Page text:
Mayan pyramid duel – Chichen Itza vs. Coba.

Ancient Mayan sites are scattered over rather a wide territory, covering parts of what are today Mexico, Guatemala, Belize and Honduras. But if you want things narrowed down to just former cities with pyramids, the internet obliges – in competing ways; for example:

10 Most Beautiful Ancient Mayan Temples
13 Most Beautiful Ancient Mayan Temples

On our three-day car-based excursion around Yucatan, besides Coba, we also made a visit to the famous Chichen Itza, including its centerpiece, El Castillo, aka the Temple of Kukulcan. Have a read of what that link takes you to – especially about the steps and the platform (=365), and about the ‘snake’ that slithers down the pyramid on an equinox.

The Maya were masters of astronomy and light-and-shade-architectural effects, but there was no equinox while we were there, so no snake. Still, this was just as well since the serpent attracts huge crowds, which I can’t be doing with.

We were there early morning; accordingly – very quiet.

Frontal view:

Read on…

Coba: My-oh-Maya!

Sometimes I regret not being a historian. I mean – to study different, unusual cultures, for example the central-American ancient Mayan one, and to do it as a job, not a hobby… – sounds ideal!

Now, the Mayans existed for 3000 years! They invented their own writing system, were advanced astronomers, mathematicians and architects, but then, for some unknown reason, they died out completely – around 400 years ago. They never got round to creating a single state, yet ruins of more than a thousand towns remain to this day, scattered across the Yucatan Peninsula and further south into Central America. The number of temples and pyramids is off the scale. And talking of temples and pyramids, that’s where we were headed early morning (since all architectural places-of-interest in the region open at 8am every day) on the second day of our three-dayer in Mexico recently (but we’d have been up at crack of dawn anyway for, as usual, we wanted to see as much as we possibly could – plus it would be uncomfortably hot if we’d have left it till later).

First up for us – the ancient city of Coba, whose ruins cover a large territory, and whose main pyramid is the tallest of all Mayan pyramids, at 42 meters. What the pyramid may have been called by the Mayans themselves nobody knows, but today it goes by the name Ixmoja.

Read on…

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Yucatan 2019.

After a spot of business in Cancun (for the last time!), we rented a car and headed off toward Yucatán cenotes and Mayan pyramids. I’d been here plenty of times before, but for some reason only got as far as this here trinity of toursims: the ancient city of Chichen Itza, the ‘classic’ cenote Ik Kil, and the Rio Secreto underground river.

Since there are a great many cenotes and pyramids here, we carefully studied the internet first – determined which we still hadn’t seen but really should, and off we popped…

Read on…

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The Yucatán tales: road trippin’ and accommodation.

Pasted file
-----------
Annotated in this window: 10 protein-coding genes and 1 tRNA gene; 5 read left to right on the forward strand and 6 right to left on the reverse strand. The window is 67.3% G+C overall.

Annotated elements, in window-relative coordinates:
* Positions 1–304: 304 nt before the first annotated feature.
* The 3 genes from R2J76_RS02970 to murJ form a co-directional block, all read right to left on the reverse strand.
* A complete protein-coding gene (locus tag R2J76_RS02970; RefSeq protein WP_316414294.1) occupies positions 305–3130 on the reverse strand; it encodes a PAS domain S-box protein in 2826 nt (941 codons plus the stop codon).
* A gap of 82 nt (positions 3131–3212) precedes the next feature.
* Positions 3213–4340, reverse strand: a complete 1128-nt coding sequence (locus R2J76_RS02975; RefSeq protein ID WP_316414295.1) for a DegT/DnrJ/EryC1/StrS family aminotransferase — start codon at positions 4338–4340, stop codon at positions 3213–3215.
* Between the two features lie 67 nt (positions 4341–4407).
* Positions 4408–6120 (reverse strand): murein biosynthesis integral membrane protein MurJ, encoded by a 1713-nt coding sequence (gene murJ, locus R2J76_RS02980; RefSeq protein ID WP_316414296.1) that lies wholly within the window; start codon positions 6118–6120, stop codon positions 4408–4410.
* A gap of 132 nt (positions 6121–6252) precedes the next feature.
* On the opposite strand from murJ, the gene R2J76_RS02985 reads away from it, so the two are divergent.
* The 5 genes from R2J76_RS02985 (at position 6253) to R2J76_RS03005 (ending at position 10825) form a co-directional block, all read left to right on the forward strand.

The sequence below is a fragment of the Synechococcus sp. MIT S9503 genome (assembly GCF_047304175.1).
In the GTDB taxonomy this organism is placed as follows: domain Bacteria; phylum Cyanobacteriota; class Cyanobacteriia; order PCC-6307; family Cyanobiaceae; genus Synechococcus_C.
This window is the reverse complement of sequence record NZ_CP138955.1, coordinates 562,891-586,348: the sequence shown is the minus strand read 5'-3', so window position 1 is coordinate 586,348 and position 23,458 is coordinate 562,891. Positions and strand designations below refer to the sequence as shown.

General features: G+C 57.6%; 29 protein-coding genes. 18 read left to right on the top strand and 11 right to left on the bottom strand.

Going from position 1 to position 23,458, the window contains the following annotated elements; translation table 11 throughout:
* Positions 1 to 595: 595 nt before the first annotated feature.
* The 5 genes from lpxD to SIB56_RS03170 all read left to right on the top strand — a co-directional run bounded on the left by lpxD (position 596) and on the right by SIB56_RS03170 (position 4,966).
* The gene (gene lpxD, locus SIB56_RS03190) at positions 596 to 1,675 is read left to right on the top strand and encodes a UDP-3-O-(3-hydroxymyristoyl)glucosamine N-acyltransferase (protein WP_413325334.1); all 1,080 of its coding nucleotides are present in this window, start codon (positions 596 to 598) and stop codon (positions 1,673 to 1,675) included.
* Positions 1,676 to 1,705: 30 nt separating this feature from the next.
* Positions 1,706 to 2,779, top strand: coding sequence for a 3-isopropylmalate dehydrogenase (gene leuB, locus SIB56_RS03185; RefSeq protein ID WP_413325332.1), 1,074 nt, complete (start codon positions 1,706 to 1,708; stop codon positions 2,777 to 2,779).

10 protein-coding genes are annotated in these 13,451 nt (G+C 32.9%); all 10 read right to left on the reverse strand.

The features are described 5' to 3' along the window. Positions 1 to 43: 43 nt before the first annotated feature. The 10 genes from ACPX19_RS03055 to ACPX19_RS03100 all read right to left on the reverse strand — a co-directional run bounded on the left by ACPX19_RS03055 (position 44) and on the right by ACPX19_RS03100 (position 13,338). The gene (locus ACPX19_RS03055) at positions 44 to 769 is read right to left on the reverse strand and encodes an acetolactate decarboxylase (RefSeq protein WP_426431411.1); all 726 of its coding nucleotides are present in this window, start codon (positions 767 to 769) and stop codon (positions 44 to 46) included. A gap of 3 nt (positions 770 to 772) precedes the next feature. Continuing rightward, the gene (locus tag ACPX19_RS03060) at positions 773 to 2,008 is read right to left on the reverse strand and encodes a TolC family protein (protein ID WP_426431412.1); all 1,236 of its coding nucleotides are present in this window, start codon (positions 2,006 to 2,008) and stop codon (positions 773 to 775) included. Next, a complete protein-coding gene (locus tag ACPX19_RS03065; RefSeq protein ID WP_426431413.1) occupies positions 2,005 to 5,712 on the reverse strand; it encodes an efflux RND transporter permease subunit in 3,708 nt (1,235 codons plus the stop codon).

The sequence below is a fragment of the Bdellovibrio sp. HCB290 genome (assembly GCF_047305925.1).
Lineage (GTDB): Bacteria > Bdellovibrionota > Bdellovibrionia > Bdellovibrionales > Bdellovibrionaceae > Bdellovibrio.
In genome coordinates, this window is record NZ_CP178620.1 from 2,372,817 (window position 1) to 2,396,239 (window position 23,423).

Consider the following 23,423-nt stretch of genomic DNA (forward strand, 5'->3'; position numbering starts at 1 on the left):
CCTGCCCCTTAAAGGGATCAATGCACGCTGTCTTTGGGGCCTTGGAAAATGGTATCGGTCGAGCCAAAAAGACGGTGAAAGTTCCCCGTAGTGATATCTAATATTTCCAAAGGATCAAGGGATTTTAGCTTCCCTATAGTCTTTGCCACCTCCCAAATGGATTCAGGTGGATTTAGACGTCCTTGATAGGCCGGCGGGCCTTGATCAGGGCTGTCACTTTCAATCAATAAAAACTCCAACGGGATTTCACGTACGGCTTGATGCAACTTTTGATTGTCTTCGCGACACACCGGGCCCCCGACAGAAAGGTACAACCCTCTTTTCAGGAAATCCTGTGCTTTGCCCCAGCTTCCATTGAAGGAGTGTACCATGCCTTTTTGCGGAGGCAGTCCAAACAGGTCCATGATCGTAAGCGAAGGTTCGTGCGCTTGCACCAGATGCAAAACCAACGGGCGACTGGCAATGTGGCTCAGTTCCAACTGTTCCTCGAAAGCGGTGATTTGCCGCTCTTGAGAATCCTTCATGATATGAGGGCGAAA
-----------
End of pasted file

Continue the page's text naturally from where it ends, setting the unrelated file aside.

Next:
To conclude my Yucatán tales, I’ll tell you a bit more about my time on the road and the day-to-day experiences. The roads are actually not bad here, especially the highways heading south from Cancún along the coast and those heading west across the entire peninsula. The north Yucatán route is pretty good, with an excellent toll road (and not that expensive) with almost no exit ramps. There’s also practically no traffic and no filling stations :) The road heading south along the east coast is not bad either, but we hit a few traffic jams along the way. On the upside, it’s free, the road surface is smooth and there are lots of signs, so there’s little chance of getting lost:

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Two twin Tibetan lakes – one dead, one alive.

There are many sacred, holy places in Tibet. No – very many. So it won’t come as a big surprise that after completing our kora-round-Kailash, not far from it is the next holy place – Lake Manasarovar, aka Mapam Yumtso, aka Manas Sarovar, a place of deference and worship for several religions, and around which are regularly performed (can you guess? Oh go on!…) koras! Oh – and the water in the lake: not to be touched!…

And next to this holy lake – another! Lake Rakshastal, aka Ravan Tal, aka Langa Tso.

And next to it – another holy place: another monastery – up on the hill:

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A three-day kora around Kailash.

Hi folks!

After a sound, albeit short night’s sleep after two intense days on the road getting here, it was finally the morning of the day of the first leg of our kora around Mount Kailash. ~20 kilometers of trekking was on the menu for us this day, with a rise of ~350 meters in altitude (from ~4700 to 5000+). We were walking from dawn till dusk, which translates into around nine hours! Yes – more tourism until you drop: just as we like it ).

Our objective for the first day: to get a sighting of the northern slopes of Kailash from the direction of Dirapuk Monastery.

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The long road to Mount Kailash.

Hi folks!

It was farewell Everest, and we were headed toward the sacred (in four religions!) Mount Kailash, which was to take us a full two (!) days. The route was as follows:

As you can see, we covered nearly 800 kilometers, which worked out at around 12 hours of driving. The views to be seen to both the left and the right along the full route were fantastic, but all the same, 12 hours – ouch!
Read on:…